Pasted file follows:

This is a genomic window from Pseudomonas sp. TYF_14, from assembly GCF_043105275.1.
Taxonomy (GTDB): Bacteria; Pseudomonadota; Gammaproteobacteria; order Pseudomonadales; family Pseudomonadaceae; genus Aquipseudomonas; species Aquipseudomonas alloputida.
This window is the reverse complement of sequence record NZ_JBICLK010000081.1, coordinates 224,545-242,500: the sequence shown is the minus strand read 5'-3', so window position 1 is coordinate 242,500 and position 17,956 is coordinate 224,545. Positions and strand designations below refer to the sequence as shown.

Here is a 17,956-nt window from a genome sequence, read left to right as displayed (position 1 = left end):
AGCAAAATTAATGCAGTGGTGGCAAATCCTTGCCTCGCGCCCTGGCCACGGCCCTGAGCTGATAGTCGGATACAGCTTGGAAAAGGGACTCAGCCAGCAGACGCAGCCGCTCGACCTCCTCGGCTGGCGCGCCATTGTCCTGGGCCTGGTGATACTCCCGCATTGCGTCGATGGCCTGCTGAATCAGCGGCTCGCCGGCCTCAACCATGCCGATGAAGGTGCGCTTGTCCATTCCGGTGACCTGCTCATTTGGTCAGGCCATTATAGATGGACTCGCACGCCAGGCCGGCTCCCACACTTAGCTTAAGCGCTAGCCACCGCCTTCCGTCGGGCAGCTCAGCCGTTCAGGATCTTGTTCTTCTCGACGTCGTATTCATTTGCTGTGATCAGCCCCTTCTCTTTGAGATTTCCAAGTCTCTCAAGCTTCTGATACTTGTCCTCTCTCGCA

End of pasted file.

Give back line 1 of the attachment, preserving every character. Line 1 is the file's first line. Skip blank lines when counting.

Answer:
This is a genomic window from Pseudomonas sp. TYF_14, from assembly GCF_043105275.1.